The Festival City Theatres Trust (FCTT), which runs the King’s and Festival theatres, is set to have its £769,000 council grant slashed to around £646,000 for 2016-17.
The cuts are being made as part of wider measures to save the city £141 million in total.
Critics today slammed the plans, stating that Edinburgh’s most prestigious theatres are being “punished for their success”.
Joyce McMillan, theatre critic for The Scotsman, said: “We understand the council is in a difficult position and has to make cuts, but this is on the back of Creative Scotland cuts to the Lyceum and Traverse theatres.
“The Trust has been doing so well and it seems increasingly that the whole funding attitude is that if you’re successful, then you’re being punished.
“There also seems to be an assumption that Edinburgh is a wealthy city and that theatres here can survive without public funding. It impoverishes Edinburgh [of the arts] and it’s a false economy.”
She added: “£123,000 is a drop in the ocean for the council and they achieve nothing in cutting it, yet it makes a huge difference to one of the city’s cultural beacons.”
The proposed cut in theatre payments, subject to public consultation, comes after the city council recently announced it had to launch a savings drive over the next four years. There are concerns that ticket prices will have to rise to make up the shortfall.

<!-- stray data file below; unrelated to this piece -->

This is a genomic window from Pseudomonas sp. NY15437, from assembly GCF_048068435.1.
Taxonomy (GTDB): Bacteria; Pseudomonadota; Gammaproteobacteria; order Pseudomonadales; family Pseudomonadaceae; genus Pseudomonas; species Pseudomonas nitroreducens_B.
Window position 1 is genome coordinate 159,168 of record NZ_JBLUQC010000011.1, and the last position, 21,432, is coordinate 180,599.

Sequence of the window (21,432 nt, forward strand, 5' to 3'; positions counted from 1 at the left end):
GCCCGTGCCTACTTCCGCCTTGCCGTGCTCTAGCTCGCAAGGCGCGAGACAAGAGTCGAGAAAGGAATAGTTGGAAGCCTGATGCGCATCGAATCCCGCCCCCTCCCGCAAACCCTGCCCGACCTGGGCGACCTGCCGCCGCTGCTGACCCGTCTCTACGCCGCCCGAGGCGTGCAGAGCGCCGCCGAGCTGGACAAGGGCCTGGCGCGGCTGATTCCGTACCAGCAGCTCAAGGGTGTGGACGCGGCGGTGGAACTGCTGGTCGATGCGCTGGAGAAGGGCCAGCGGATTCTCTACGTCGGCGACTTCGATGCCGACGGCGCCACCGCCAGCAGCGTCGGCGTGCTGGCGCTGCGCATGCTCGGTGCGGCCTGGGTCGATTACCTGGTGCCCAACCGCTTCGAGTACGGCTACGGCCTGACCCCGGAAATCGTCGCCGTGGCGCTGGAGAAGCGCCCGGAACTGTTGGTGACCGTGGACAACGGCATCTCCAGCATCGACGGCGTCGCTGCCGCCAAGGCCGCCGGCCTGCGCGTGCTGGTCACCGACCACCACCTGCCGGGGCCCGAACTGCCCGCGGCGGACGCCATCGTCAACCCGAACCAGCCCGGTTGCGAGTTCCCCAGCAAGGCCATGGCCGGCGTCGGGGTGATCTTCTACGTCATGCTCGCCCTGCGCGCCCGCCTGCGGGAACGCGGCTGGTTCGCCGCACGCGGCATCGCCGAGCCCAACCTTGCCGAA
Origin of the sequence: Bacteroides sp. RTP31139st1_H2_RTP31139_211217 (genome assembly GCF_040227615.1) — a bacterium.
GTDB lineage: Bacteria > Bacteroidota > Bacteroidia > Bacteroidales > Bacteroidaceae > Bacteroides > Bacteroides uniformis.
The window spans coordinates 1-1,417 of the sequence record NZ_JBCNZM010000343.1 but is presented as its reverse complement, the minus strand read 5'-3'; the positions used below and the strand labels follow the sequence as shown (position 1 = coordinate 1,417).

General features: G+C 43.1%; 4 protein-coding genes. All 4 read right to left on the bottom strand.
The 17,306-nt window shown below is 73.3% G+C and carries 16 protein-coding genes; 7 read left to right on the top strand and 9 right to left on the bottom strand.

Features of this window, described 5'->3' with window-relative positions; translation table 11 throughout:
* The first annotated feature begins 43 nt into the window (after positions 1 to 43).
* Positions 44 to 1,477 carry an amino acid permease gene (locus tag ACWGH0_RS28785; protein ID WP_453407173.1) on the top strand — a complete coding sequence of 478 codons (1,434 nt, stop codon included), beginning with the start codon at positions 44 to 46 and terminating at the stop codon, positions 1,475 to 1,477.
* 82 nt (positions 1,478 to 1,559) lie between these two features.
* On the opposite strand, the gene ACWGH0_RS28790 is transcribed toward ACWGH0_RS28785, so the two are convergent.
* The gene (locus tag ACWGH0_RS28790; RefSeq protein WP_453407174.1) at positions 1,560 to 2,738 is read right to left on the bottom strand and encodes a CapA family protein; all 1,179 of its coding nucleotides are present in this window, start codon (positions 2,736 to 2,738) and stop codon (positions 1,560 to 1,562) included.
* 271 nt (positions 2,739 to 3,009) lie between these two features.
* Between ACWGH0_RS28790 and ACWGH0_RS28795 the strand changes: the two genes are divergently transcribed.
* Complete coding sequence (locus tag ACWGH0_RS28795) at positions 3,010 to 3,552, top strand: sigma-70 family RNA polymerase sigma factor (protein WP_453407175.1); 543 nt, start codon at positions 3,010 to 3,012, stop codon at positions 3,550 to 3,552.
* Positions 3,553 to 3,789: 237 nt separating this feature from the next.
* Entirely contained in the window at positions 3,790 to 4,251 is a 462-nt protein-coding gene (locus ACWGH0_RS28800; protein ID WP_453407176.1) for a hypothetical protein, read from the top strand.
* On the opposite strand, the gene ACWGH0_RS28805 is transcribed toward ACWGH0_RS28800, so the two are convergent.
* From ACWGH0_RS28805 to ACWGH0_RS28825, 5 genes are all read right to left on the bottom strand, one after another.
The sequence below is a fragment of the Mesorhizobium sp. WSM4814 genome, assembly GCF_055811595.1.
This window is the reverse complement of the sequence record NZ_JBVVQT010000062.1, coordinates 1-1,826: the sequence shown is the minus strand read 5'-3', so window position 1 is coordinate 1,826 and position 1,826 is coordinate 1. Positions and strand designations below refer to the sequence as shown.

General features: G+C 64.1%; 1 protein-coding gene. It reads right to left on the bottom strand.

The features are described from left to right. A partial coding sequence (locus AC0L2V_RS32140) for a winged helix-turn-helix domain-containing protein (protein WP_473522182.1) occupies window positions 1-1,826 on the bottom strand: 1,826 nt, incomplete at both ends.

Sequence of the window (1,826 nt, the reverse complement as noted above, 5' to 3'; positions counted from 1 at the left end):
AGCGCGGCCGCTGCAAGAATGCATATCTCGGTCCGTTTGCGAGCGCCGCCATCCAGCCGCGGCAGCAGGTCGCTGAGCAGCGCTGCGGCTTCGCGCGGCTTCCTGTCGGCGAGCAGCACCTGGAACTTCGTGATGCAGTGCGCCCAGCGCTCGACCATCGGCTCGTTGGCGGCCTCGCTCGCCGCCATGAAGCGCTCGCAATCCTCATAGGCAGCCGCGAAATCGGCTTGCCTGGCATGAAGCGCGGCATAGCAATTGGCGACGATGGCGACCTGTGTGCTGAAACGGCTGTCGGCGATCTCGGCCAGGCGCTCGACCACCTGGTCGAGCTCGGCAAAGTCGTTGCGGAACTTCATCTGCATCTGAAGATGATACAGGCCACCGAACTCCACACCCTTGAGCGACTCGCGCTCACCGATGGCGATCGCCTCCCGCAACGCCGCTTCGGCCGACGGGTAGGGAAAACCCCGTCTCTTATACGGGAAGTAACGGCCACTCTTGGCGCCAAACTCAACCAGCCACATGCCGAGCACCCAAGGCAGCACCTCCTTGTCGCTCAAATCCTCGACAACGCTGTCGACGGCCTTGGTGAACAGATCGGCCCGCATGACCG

And officials also admitted the cuts could affect the range and diversity of shows staged at the theatres.
The Festival and King’s are two of Edinburgh’s best-loved venues. They have hosted shows including, Northern Ballet’s Romeo and Juliet, the National Theatre’s internationally-acclaimed War Horse and Dawn King’s stage adaptation of Brave New World.
Proposed reductions in funding also come after culture agency Creative Scotland last year announced it would slash grants to the Lyceum and Traverse theatres by 17.5 per cent and 11.1 per cent respectively.
City bosses stressed that funding plans for the King’s and Festival theatres had not been finalised and were subject to public consultation.
A city council spokeswoman said: “The budget process is in its very early stages, and it’s important to remember these are only proposals.
“Public feedback is key and several proposals were changed last year after Edinburgh’s residents gave us their views.
“The budget affects the public. We are willing to listen to these important voices. People can give feedback on the proposals online and have their say.”
Trust leaders declined to comment, stressing the plans were still at the proposal stage. Sources said they are “hopeful” reductions could be minimised.